The November 2021 newsletter of Let’s Move in Libraries includes:
- A final reminder to participate in our StoryWalk® Week Celebration
- Our next Active Early Literacy Community of Practice Meeting
- An inspiring StoryWalk® story from Alabama
- A new funding opportunity for rural libraries
- How to use our logo for your programming
This month’s featured image comes from Tuscaloosa, Alabama, where on Saturday, October 2, the Tuscaloosa Public Library and its partners officially opened their first permanent StoryWalk® installation at Jaycee Park. Read on to learn how they did this, and how you can too!
How to participate in the inaugural StoryWalk(R) Week Celebration
From November 15-19, 2021, we will be celebrating the inaugural StoryWalk® Week in collaboration with the Association of Bookmobile & Outreach Services (ABOS). During this week our social media will feature images and stories of library StoryWalk® programs from around the world! All are invited to participate, whether you call your program a StoryWalk® or not. Tale Trails, Book Walks, Poetry Walks, Story Strolls – all are welcome!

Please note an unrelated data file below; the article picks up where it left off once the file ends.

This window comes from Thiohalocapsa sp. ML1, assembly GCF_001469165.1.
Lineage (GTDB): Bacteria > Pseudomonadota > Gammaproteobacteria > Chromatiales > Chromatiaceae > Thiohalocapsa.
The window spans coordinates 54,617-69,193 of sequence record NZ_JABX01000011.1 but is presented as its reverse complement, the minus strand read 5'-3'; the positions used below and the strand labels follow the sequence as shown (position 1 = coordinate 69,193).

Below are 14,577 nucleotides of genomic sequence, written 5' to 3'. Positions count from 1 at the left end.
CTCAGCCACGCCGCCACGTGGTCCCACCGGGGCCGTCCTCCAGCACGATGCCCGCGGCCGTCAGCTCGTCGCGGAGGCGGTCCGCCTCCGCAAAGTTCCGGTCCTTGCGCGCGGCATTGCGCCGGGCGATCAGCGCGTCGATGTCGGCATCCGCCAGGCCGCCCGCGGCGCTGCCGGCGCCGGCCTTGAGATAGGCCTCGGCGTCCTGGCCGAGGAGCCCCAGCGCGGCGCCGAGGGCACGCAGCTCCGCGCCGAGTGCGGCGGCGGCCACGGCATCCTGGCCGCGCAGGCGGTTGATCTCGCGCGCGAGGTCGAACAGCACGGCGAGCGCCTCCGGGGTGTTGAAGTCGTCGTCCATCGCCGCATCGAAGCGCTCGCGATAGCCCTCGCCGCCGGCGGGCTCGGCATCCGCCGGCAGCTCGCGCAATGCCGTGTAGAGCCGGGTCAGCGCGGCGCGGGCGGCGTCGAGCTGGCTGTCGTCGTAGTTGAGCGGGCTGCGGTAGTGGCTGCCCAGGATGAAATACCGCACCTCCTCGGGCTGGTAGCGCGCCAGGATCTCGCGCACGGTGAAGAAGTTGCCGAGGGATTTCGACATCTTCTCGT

To get started and for more information, go to this form prepared by ABOS, or get started with StoryWalk® programming and partnerships on our StoryWalk® resource page.
As of October 29, 2021, we have received 292 submissions!!! We’re thrilled to report that librarians from 41 states have submitted entires. We are STILL WAITING for submissions from the following states. If you live in one of these states — Hawai’i, Idaho, Maine, Minnesota, Montana, Nevada, South Dakota, Utah, or West Virginia –and have recently done StoryWalk® programming, please contribute!
Submissions close November 8, 2021, so don’t delay!
Librarians from outside the United States also invited to share! We have nine contributors from outside the U.S. so far!
Active Early Literacy Community of Practice
This year we want to create more opportunities for librarians to come together to exchange resources. To that end, we are thrilled to announce the second convening of our Active Early Literacy Communities of Practice (CoP).
The Active Early Learning CoP is led by Barbara Scott, Children’s Librarian at the Bucyrus Public Library, Ohio. This Community of Practice is your space to share resources, ideas, and support with your peers around how to support active early learning. The next event will be Thursday, November 11, at 2 pm Eastern.